Saturday, February 21, 2009

Giotto in Rome: Father of Renaissance Giotto's Works on Display in Rome

San Francesco expels the devils from Arezzo by Giotto

Rome, February 20 - Rome is gearing up for one of the artistic highlights of its year, a major exhibition paying tribute to the father of the Renaissance, Giotto.

Opening March 6, 50 works of art, including 20 panels, exploring the life and times of Giotto di Bondone (c.1267-1337) will be on display.

Speaking at the presentation of the event, Culture Minister Sandro Bondi said the exhibit would be unique.

''It will just not be a great cultural event but will also have enormous civil, political and democratic value,'' he said. ''Giotto was one of the fathers of European art and just looking at his masterpieces makes us all better people''.

The exhibition will feature wooden sculptures, illuminated manuscripts and goldwork. The highlight of the show will be the fragile, 14th-century panels on loan from major museums around the world, several of which have been restored for the show.

''This event will not simply commemorate Giotto's work, it aims to approach the master from a fresh point of view,'' said Architectural Heritage Superintendent Roberto Cecchi. ''There are so many aspects to Giotto that we still know little about, such as his interest in architecture, and the exhibition will contain some appealing ideas for future studies''.

Although renowned for his skill at life drawings at a time when stylized Byzantine art dominated, much of Giotto's life, travels and training remains shrouded in mystery. He was born in Tuscany of a father named Bondone, studied with Cimabue, one of the greatest painters of his day, and completed his greatest masterpiece, the decoration of the Scrovegni Chapel in Padua, in around 1305.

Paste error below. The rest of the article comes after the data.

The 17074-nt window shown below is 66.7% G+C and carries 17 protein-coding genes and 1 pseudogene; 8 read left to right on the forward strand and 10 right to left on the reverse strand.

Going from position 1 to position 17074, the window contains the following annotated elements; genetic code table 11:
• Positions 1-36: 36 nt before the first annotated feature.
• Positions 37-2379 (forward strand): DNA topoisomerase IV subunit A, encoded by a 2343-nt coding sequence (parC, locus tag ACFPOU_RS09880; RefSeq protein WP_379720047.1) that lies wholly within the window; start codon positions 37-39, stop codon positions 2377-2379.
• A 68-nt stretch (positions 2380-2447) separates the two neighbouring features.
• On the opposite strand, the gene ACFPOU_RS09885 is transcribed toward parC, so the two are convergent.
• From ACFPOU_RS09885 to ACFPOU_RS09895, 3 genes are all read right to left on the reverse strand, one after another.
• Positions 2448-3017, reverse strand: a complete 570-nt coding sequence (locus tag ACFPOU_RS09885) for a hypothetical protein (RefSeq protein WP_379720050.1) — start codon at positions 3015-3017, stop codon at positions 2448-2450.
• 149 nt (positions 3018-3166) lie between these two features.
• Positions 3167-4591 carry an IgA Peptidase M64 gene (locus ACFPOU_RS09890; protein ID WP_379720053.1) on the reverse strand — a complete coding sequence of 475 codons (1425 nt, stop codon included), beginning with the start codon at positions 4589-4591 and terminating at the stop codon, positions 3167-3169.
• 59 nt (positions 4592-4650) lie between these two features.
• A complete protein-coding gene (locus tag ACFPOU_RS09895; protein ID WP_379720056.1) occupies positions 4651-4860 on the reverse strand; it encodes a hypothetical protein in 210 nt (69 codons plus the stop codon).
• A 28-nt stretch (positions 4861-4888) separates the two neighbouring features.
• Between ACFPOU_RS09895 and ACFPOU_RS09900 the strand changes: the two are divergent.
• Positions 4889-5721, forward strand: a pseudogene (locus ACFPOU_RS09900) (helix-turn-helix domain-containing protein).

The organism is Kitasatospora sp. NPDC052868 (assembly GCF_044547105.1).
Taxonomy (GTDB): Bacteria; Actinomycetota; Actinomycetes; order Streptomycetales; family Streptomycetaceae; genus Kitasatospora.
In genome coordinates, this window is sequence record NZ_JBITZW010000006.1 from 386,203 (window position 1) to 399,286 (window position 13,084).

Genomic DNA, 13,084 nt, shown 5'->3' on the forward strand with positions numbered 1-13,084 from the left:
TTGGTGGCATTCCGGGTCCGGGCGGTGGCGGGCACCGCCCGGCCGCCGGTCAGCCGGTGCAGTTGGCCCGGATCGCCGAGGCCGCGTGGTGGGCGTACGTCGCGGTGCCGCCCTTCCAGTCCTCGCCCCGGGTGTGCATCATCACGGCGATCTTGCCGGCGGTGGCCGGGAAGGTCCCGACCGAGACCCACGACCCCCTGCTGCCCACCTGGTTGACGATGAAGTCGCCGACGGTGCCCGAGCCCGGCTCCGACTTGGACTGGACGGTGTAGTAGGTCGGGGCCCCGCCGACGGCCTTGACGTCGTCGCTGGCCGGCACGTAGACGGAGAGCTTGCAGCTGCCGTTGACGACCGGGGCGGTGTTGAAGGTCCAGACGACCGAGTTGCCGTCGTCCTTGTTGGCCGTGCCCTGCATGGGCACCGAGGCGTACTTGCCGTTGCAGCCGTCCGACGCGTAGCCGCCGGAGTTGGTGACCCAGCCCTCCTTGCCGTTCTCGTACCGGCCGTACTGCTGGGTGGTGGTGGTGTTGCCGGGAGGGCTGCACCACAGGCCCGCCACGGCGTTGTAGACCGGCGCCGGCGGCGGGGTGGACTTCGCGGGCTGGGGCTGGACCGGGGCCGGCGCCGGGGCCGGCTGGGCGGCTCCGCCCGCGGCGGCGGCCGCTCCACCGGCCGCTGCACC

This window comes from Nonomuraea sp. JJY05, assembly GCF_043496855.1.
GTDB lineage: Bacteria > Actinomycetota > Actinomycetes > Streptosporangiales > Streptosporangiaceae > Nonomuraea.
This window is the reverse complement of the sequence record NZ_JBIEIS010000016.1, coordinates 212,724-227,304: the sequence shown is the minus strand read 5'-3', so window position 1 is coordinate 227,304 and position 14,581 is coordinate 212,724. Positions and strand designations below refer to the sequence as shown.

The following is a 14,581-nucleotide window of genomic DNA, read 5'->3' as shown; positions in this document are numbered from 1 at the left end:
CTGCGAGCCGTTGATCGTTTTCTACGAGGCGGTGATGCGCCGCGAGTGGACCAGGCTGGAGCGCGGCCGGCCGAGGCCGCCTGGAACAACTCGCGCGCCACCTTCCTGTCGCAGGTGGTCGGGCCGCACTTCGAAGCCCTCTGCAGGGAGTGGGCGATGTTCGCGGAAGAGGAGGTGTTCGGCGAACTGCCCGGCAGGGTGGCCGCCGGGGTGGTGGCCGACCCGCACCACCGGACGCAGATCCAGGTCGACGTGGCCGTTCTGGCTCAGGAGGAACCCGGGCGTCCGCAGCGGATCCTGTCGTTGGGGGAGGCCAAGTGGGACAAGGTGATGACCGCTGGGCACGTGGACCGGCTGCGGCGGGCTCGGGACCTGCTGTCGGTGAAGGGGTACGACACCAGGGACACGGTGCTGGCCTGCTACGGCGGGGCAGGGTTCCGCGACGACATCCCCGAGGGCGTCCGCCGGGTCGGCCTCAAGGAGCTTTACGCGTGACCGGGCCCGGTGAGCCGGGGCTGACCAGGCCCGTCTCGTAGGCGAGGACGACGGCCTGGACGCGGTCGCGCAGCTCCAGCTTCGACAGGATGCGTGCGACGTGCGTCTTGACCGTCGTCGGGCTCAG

However, the year and precise place of his birth and his family's background remain subjects of dispute, as does the order in which he completed his works and even their attribution. The exhibition sets out to address these uncertainties among others, looking at conflicting views and tracing his voyages around Italy through the impact of his art. ''The exhibition will analyze the master's presence in Italy's greatest cities, from Rome to Florence, and from Naples to Milan,'' said the event's curator Alessandro Tomei.

''First-hand evidence has disappeared but historians have reconstructed his trail through documentation and the influence his work had on his contemporaries. ''Where Giotto appeared, artistic expression changed for good,'' he concluded. Entitled Giotto e Le Trecento (Giotto And The 14th Century), the exhibition runs in Rome's Vittoriano from March 6 until June 29.

One of WebVisionItaly's favorite Italian towns is Assisi, which we find so peaceful and beautiful. Inside the Basilica di San Francesco does Giotto's art cover the walls depicting the life of San Francesco? One of our favorite's is the panel that depicts San Francesco expelling the devil and phantoms who had taken over the souls of the people from Arezzo. Giotto was long credited with the frescoes in the Upper Church of S Francesco in Assisi, painted between 1297 and about 1305, but of course there is always controversy and these Giotto paintings in the Basilica of San Francesco Assisi are subject of one big controversy: are the paintings by the hands of Giotto or by students who copied his style.

If you plan to travel to Rome this Spring stop by the Vittorino to see Giotto's work, a wonderful base from which to jump into European Art and the Renaissance.

For more video about travel in Italy click

Labels: , , , , , ,


Post a Comment

Subscribe to Post Comments [Atom]

<< Home